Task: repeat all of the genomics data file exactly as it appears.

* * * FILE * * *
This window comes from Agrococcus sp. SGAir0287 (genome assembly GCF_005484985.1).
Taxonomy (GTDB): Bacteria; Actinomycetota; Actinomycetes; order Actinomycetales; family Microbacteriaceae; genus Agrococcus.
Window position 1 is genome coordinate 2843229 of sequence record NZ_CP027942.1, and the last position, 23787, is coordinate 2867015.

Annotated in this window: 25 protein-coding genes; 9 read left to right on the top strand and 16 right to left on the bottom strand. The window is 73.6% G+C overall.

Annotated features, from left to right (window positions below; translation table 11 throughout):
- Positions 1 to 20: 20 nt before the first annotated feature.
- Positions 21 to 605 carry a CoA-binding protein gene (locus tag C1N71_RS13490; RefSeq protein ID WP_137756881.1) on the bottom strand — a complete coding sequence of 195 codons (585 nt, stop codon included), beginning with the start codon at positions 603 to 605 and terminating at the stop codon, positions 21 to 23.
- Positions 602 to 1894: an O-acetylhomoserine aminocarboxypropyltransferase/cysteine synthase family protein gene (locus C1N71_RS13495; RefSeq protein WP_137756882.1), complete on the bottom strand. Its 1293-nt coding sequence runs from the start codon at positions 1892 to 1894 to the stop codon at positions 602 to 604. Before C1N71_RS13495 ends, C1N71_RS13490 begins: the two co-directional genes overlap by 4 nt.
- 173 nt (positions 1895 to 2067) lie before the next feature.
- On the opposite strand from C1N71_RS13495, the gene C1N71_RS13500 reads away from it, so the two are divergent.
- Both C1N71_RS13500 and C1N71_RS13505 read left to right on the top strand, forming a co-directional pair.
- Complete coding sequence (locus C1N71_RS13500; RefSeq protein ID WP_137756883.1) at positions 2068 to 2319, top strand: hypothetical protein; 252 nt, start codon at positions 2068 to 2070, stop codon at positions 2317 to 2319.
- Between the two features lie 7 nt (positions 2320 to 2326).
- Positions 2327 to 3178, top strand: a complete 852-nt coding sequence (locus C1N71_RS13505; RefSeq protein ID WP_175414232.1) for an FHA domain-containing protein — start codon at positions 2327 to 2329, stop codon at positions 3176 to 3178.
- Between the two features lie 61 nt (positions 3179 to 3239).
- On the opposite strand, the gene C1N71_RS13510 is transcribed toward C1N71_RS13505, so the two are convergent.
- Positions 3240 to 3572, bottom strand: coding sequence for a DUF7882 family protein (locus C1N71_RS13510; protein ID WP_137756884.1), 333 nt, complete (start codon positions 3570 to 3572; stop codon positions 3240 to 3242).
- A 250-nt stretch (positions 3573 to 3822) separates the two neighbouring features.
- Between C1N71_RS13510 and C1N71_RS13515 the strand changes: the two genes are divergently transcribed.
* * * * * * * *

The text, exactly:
This window comes from Agrococcus sp. SGAir0287 (genome assembly GCF_005484985.1).
Taxonomy (GTDB): Bacteria; Actinomycetota; Actinomycetes; order Actinomycetales; family Microbacteriaceae; genus Agrococcus.
Window position 1 is genome coordinate 2843229 of sequence record NZ_CP027942.1, and the last position, 23787, is coordinate 2867015.

Annotated in this window: 25 protein-coding genes; 9 read left to right on the top strand and 16 right to left on the bottom strand. The window is 73.6% G+C overall.

Annotated features, from left to right (window positions below; translation table 11 throughout):
- Positions 1 to 20: 20 nt before the first annotated feature.
- Positions 21 to 605 carry a CoA-binding protein gene (locus tag C1N71_RS13490; RefSeq protein ID WP_137756881.1) on the bottom strand — a complete coding sequence of 195 codons (585 nt, stop codon included), beginning with the start codon at positions 603 to 605 and terminating at the stop codon, positions 21 to 23.
- Positions 602 to 1894: an O-acetylhomoserine aminocarboxypropyltransferase/cysteine synthase family protein gene (locus C1N71_RS13495; RefSeq protein WP_137756882.1), complete on the bottom strand. Its 1293-nt coding sequence runs from the start codon at positions 1892 to 1894 to the stop codon at positions 602 to 604. Before C1N71_RS13495 ends, C1N71_RS13490 begins: the two co-directional genes overlap by 4 nt.
- 173 nt (positions 1895 to 2067) lie before the next feature.
- On the opposite strand from C1N71_RS13495, the gene C1N71_RS13500 reads away from it, so the two are divergent.
- Both C1N71_RS13500 and C1N71_RS13505 read left to right on the top strand, forming a co-directional pair.
- Complete coding sequence (locus C1N71_RS13500; RefSeq protein ID WP_137756883.1) at positions 2068 to 2319, top strand: hypothetical protein; 252 nt, start codon at positions 2068 to 2070, stop codon at positions 2317 to 2319.
- Between the two features lie 7 nt (positions 2320 to 2326).
- Positions 2327 to 3178, top strand: a complete 852-nt coding sequence (locus C1N71_RS13505; RefSeq protein ID WP_175414232.1) for an FHA domain-containing protein — start codon at positions 2327 to 2329, stop codon at positions 3176 to 3178.
- Between the two features lie 61 nt (positions 3179 to 3239).
- On the opposite strand, the gene C1N71_RS13510 is transcribed toward C1N71_RS13505, so the two are convergent.
- Positions 3240 to 3572, bottom strand: coding sequence for a DUF7882 family protein (locus C1N71_RS13510; protein ID WP_137756884.1), 333 nt, complete (start codon positions 3570 to 3572; stop codon positions 3240 to 3242).
- A 250-nt stretch (positions 3573 to 3822) separates the two neighbouring features.
- Between C1N71_RS13510 and C1N71_RS13515 the strand changes: the two genes are divergently transcribed.